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Ontario, Canada
I am a wife, mother and grandma who enjoys the many aspects of homemaking. A variety of interests and hobbies combined with travel keep me active. They reflect the importance of family, friends, home and good food.
Cook ingredients that you are used to cooking by other techniques, such as fish, chicken, or hamburgers. In other words be comfortable with the ingredients you are using.
--Bobby Flay

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Monday, July 06, 2009

Frugal Kitchens 101 - Date Labeling on Pre-Packaged Foods

Frugal Kitchens 101
If you have been following this blog you will have read about the importance of date labelling home canned and home frozen foods. My rule of thumb for: home canned foods is to use within two years or less; frozen fruits and vegetables one year; frozen combination dishes (eg. lasagne) 6 months; frozen cooked meats 6 months; bulk purchased beef, pork, poultry 12 months; and fish 6 to 9 months. Basically what this does is ensure the food put up is used within the period of one growing (availability) season to the next. Like most people we also have to buy pre-packaged foods.

In Canada there is mandatory date labeling on pre-packaged foods. There may be more than one date on the package. Each date has a different meaning. Understanding these dates can help you make frugal shopping choices as well. Product dating is classified as: packaged on date, best before date, use by date, sell by date and expiration date.

Explanation of Canadian Date Labeling on Pre-Packaged Foods:

  • packaged on date - This date is common on many pre-packaged products. It is a means of the company labeling the date the food was produced and may contain other informations such as the factory number, the line number and line number. As a consumer the packaging date is important in the event of a food product recall, allergy or health alert.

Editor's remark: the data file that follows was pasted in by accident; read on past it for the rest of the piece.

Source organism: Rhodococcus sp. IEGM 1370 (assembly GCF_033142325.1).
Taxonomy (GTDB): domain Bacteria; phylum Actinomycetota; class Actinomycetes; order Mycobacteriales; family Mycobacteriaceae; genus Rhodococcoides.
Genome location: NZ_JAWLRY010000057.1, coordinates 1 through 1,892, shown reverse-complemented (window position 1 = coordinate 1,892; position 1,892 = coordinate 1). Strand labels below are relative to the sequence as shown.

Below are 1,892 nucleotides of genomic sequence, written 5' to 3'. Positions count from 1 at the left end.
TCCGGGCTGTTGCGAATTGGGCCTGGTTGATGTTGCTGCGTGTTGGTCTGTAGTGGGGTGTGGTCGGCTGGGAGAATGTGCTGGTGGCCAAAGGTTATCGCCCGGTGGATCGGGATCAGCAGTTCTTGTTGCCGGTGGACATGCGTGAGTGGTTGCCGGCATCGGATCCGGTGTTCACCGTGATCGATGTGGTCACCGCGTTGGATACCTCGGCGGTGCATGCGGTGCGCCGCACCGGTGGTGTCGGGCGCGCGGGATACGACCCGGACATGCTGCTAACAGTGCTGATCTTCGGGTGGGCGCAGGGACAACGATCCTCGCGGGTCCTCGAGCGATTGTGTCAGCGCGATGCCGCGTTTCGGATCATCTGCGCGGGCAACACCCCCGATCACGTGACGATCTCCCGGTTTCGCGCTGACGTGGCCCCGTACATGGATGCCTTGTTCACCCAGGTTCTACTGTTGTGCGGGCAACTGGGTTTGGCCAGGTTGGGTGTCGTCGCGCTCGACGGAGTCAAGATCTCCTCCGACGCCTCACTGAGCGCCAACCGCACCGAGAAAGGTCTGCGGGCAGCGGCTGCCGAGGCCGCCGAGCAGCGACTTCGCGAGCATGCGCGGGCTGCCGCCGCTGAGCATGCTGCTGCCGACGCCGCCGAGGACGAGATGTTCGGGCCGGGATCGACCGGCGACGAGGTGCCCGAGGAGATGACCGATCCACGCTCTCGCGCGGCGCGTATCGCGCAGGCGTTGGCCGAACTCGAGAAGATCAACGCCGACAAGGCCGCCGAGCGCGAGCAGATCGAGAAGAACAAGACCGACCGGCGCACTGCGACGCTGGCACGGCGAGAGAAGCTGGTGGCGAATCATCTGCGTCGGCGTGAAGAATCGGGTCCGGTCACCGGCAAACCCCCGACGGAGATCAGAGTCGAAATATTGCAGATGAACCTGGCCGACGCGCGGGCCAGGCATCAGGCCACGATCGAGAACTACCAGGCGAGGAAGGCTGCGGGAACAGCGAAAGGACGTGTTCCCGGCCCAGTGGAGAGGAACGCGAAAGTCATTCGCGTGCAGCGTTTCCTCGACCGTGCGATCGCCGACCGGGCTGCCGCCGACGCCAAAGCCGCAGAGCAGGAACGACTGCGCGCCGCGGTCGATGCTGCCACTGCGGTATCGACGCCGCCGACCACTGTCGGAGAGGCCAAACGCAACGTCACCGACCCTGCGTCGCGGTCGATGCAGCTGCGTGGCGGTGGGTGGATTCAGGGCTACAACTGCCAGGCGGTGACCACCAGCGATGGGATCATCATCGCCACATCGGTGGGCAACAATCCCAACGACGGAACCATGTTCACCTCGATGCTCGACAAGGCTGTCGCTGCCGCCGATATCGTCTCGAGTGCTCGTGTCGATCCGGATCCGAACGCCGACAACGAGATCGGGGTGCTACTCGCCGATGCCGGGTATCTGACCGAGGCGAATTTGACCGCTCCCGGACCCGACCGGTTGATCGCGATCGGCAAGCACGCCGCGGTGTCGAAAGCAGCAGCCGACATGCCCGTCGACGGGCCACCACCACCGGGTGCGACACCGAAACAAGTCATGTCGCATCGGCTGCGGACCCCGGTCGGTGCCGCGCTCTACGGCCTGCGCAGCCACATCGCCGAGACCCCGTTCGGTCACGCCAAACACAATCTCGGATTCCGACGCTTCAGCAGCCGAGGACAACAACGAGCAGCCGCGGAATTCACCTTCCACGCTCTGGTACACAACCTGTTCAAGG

• best before date/use by date - This is also known as the durable life date and must appear on pre-packaged foods that will keep for 90 days or less. The best before date refers to the anticipated time that product when stored properly will retain its freshness, taste, nutritional value and any other quality claims by the manufacture. This date appears as either the date with further instructions such as keep refrigerated or the packaged date and best before date along with storage instructions. It is important to know that best before dates do not guarantee product safety. The best before/use by date only gives you information about the freshness and potential shelf-life of unopened foods you are buying. Unopened foods may be consumed after the best before/used by date although the quality may be diminished. Opened foods past their best before/used by date should be discarded. The best before date can be identified by "best before" and "meilleur avant" grouped together with the date and may appear anywhere on the packaging.
  • sell by date - The sell-by date is the date determined by the manufacturer as an indicator that the store must sell by that date or remove the product from the shelves. This date can be considerably shorter that the best before date. A savvy consumer can use watch for these foods nearing their sell by date in the reduced for quick sale section of the grocery store for additional savings. Some of these foods can be frozen, canned or dried to extend their shelf-life.
  • expiration date - The expiration date appears on: formulated liquid diet supplements; foods represented use in a very low-energy diet (foods sold only by a pharmacist and only with a written order from a physician); meal replacements; nutritional supplements; and infant formula. These foods should not be consumed after the expiration date!

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